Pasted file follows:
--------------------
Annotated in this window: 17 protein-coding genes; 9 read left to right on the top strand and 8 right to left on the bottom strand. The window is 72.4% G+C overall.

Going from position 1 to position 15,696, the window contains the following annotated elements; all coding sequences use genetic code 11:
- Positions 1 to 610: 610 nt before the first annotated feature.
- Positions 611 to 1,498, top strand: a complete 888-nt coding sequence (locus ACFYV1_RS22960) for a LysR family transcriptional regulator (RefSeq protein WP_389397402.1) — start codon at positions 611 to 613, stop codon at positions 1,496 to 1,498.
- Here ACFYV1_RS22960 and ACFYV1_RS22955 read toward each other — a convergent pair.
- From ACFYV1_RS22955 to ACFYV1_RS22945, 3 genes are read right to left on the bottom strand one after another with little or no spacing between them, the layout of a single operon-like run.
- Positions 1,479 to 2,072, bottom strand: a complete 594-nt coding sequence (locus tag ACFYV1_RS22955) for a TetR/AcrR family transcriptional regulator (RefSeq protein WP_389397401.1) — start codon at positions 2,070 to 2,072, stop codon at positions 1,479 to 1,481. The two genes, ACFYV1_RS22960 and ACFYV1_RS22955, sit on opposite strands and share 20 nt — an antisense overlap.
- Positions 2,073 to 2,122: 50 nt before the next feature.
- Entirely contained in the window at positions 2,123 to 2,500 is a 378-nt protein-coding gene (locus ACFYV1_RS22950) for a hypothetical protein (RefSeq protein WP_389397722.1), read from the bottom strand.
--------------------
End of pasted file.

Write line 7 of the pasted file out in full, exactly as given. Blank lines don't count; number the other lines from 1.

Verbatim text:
- Positions 1,479 to 2,072, bottom strand: a complete 594-nt coding sequence (locus tag ACFYV1_RS22955) for a TetR/AcrR family transcriptional regulator (RefSeq protein WP_389397401.1) — start codon at positions 2,070 to 2,072, stop codon at positions 1,479 to 1,481. The two genes, ACFYV1_RS22960 and ACFYV1_RS22955, sit on opposite strands and share 20 nt — an antisense overlap.